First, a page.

When preparing soil for wildflowers, first start with a plan. Realistic plans that have site-specific goals and expectations as well as budgets in mind should guide you when you plan your wildflower planting. Consider the following questions:
- What results are expected and how long it will take to see results?
- If your longterm goals involve a more ecological approach to land management, beauty and wildlife habitat restoration, wildflowers and native grasses will provide these outcomes but it will take several months to several years to achieve these results. The work to get the area ready for seeding will be extensive and by some measures expensive.
- We recommend that you use weed-free compost in a 3-4 inch layer over the prepared soil so the seeds can germinate without weed and grass competition. In 2011 one of our specialty seed mixes was selected for the new world class American art/nature museum in Northwest Arkansas. Crystal Bridges Museum of American Art used our Little Bit Shady mix with fantastic results. After careful evaluation of the procedure used there, we now recommend that all sites bring in weed-free compost for the immediate seed substrate. In some areas the weed competition may not warrant bringing in new soil but in the south and eastern regions of North America the weed seed bank is so deep and full of invasive species that it can be a losing battle to throw precious native wildflower or native grass seed that can be slow to germinate into areas of fast-growing competitive weeds (undesirable wildflowers and grasses, if you will).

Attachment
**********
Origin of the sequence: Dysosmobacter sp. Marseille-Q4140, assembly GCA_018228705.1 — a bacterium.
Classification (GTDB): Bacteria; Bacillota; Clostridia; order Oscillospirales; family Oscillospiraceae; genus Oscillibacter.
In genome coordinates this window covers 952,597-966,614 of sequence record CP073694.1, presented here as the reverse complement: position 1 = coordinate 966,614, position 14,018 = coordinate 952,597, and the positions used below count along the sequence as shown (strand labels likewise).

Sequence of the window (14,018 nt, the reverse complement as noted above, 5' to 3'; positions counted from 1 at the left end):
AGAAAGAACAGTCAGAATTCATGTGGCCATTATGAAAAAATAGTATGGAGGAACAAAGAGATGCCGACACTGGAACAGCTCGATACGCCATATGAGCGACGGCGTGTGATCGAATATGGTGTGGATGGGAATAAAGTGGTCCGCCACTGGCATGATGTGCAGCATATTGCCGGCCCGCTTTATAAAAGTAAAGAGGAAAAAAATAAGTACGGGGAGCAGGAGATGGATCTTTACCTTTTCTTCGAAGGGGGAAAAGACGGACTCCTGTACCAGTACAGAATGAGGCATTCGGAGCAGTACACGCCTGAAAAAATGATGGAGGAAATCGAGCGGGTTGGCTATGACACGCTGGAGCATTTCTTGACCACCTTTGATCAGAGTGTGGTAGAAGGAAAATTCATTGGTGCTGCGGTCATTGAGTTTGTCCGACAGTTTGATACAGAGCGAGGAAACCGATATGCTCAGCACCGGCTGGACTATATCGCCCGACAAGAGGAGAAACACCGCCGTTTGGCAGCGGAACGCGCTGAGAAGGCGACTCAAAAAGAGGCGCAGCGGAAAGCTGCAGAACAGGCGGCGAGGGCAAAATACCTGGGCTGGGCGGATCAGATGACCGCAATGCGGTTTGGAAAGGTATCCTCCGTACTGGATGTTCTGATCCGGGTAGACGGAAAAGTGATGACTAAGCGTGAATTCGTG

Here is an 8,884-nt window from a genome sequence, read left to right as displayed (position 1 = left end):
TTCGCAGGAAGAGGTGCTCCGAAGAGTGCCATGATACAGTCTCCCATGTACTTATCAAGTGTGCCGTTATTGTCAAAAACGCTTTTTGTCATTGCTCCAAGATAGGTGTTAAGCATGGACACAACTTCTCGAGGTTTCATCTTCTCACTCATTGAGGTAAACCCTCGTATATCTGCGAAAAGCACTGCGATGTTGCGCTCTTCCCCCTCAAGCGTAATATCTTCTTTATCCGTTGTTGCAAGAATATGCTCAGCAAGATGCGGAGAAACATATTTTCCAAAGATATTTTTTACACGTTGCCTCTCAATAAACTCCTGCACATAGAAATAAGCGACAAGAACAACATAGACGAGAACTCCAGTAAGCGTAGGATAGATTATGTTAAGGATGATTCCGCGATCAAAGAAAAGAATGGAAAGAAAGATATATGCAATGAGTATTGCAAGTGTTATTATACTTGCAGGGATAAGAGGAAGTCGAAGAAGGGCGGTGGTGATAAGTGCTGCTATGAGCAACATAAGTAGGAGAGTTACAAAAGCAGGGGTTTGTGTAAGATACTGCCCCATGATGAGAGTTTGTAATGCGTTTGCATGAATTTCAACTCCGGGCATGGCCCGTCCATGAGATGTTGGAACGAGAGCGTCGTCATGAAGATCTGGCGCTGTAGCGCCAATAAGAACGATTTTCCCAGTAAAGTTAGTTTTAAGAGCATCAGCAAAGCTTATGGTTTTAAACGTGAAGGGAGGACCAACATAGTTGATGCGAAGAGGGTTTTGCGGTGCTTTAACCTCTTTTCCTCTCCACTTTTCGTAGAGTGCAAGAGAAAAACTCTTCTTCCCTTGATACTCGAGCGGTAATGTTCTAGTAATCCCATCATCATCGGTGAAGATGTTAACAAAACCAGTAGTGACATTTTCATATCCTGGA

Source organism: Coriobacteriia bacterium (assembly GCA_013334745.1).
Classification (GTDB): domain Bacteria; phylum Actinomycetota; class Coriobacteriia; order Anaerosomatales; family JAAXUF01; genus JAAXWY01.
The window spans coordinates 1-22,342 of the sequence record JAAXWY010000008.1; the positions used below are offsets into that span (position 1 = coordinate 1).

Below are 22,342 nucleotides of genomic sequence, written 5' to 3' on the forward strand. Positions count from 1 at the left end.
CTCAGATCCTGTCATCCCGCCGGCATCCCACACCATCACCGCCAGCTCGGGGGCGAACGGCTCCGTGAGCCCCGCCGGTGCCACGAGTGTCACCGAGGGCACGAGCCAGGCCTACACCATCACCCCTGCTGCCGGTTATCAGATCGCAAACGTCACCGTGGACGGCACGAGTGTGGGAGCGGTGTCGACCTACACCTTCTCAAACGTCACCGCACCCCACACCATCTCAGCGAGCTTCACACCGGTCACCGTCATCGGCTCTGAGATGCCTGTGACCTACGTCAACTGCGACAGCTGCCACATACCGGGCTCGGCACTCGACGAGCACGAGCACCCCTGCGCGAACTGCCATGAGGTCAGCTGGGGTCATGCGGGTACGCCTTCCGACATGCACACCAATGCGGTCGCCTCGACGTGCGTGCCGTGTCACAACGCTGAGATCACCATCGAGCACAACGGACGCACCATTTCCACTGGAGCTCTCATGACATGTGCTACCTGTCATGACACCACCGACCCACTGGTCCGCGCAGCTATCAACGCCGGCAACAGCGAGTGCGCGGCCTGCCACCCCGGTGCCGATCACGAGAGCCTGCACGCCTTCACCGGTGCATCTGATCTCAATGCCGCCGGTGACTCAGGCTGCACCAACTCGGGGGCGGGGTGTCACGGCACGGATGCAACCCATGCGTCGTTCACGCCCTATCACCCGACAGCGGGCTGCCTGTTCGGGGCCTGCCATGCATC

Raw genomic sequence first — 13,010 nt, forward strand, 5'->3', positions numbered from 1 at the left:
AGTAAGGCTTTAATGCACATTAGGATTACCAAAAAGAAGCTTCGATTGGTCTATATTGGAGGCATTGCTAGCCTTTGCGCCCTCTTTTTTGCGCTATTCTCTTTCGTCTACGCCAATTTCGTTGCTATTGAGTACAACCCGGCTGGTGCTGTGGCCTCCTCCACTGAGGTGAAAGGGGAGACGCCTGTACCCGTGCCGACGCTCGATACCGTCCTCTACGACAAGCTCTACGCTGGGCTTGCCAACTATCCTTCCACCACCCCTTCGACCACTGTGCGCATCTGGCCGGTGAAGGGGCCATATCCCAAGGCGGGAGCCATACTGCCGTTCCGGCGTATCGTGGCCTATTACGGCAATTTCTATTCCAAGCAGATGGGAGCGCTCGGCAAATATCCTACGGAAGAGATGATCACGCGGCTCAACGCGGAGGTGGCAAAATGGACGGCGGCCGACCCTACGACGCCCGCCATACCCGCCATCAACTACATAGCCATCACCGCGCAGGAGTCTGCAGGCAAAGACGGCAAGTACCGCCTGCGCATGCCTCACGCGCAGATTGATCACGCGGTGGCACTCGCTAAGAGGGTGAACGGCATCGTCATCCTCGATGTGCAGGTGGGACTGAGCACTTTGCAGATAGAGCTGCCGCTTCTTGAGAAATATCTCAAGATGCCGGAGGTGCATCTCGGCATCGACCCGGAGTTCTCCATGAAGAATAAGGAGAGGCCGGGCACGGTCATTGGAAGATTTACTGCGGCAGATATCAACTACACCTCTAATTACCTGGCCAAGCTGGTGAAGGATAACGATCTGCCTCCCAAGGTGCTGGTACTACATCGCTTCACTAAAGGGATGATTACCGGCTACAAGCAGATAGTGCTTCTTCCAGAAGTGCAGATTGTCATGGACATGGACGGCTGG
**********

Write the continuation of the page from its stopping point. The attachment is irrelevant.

- How much seed do you need?
- In the southern states, 1 lb. will cover about 2000 sq. ft. but in the other regions 1 lb. will cover about 3-4000 sq. ft. There is increased competition in the south with more moisture and more weeds (undesirable wildflowers, if you will). Therefore, the recommended rate for large area is 2X or double. Southern rate=15-20 lb. per acre All other regions 10-15 lb. per acre. These are moderate rates. Golf courses use heavier rates in some high visibility areas. Remember to estimate your plot size conservatively and expand when you see success.
- What is the exposure?
- Is it full sun, or partly shaded? Dark shade (no direct light whatsoever) is not recommended for seeding wildflowers. If the area has less than 6 hours of full sun or is dappled light, you will want to consider using a shade tolerant mixture or shade-loving species. Little Bit Shady is an excellent and colorful mix for these areas.
- Wildflowers are an investment in beauty, local ecology, color and wildlife diversity.Wildflowers that are native (originally found in an area) are more expensive but much more long-lived than many flowers sold in mixes that are not native. Wildflowers from your region will usually persist many years once they establish. Less expensive mixtures of flower seeds can certainly be found but the results may be disappointing. We are endorsing the use of the wildflowers that are regionally native for conservation purposes. Click to choose your region.